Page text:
The National Hurricane Center is watching an area of low pressure at the moment which is located right over South Carolina. In the days ahead, the low is expected to move off into the Atlantic where there is a slight chance of tropical development.
At this time, the chance for development within the next 48 hours is near zero percent. While the chance of development within the next 5 days is closer to 20 percent. Though these chances are very low, there is reason to pay a little more attention to this pattern in the days ahead.
There are a couple of factors that play into the development of tropical weather. First, ocean waters need to be at least 26.5 C degrees (~81 F) for tropical development to take place. Secondly, we would want low vertical shear (a difference in wind speed and direction over a short distance).
With warm ocean temperatures and low vertical shear, hot and humid air is able to feed into the low pressure system and build vertically, further developing tropical activity. Currently, we have warm ocean temperatures in place and relatively low vertical shear near the Atlantic coast for the next several days. With low pressure expected to move off the southeastern Atlantic coast, bringing the all-important "lift" factor, we may see some development.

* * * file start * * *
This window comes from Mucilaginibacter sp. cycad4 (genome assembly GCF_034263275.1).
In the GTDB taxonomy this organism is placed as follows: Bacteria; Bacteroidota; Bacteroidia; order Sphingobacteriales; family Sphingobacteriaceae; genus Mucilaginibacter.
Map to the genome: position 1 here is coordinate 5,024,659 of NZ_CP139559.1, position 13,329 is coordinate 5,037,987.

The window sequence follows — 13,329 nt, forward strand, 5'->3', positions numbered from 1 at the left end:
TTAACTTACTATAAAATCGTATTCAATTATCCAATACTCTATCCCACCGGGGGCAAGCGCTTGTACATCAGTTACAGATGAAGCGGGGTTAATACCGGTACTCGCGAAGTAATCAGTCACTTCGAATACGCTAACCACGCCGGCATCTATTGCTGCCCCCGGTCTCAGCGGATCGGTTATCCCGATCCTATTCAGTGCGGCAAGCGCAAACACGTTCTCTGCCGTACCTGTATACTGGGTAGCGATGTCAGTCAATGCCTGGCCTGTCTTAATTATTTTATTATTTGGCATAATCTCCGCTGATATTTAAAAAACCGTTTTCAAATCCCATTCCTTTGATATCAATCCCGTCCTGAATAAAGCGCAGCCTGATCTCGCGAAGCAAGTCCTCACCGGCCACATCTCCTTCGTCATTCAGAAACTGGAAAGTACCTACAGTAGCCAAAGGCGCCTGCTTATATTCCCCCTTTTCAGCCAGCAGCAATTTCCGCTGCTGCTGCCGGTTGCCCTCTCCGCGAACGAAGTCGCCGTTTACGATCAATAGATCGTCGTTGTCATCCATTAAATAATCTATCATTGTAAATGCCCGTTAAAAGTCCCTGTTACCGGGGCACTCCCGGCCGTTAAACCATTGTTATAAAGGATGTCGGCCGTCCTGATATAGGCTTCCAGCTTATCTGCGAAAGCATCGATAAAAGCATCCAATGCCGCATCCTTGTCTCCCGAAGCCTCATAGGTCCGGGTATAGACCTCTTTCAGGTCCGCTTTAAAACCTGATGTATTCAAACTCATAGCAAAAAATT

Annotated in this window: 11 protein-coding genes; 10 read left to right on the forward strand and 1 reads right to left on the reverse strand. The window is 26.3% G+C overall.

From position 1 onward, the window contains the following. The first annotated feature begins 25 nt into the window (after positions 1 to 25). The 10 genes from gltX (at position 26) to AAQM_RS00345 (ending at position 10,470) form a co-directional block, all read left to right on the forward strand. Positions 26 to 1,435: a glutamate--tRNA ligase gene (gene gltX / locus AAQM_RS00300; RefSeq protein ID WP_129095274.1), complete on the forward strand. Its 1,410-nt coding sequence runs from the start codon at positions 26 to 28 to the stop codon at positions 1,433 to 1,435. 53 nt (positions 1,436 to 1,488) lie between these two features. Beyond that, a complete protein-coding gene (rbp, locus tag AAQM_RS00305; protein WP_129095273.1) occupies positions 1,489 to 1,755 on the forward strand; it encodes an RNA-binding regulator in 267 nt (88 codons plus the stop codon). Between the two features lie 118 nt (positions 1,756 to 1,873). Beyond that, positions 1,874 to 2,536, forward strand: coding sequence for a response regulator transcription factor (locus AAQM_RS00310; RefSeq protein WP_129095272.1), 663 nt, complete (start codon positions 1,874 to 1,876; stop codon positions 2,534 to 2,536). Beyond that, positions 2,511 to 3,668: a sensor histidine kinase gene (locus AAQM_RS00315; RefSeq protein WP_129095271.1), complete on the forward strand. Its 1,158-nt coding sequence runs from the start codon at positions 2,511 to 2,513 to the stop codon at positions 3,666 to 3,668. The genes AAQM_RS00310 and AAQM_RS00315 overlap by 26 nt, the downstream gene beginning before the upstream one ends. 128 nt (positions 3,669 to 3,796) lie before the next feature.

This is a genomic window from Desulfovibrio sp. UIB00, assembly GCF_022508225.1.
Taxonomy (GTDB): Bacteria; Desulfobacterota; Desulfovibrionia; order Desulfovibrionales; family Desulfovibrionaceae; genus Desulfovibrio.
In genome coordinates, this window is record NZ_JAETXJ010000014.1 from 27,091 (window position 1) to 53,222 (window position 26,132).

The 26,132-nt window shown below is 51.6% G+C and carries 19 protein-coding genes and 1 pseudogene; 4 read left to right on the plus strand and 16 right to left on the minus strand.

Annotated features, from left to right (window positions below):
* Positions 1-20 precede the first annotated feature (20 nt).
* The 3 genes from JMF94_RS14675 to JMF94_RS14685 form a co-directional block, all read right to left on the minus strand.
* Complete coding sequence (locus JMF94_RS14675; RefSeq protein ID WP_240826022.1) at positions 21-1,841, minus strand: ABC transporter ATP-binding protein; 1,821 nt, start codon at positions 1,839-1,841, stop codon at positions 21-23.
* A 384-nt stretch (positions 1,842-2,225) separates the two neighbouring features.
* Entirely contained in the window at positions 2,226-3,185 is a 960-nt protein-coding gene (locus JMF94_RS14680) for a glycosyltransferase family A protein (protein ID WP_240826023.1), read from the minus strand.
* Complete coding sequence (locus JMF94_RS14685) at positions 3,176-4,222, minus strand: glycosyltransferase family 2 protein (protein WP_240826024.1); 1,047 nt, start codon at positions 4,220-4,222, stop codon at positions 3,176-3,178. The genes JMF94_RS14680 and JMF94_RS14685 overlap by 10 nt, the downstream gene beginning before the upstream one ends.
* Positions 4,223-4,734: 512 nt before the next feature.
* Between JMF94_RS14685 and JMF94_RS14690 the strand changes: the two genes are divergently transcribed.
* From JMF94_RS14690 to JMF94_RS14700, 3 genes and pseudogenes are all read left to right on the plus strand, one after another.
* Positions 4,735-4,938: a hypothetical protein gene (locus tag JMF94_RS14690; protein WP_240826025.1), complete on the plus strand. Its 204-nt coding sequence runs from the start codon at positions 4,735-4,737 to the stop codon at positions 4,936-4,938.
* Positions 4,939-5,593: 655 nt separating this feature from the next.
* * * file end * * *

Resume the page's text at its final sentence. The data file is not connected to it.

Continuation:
This evidence is why we will want to watch this low pressure closely as it makes its way into the Atlantic. Though the chance of development is still very low, we have the ingredients in place for a tropical depression to form.
We will be sure watch closely in the days ahead.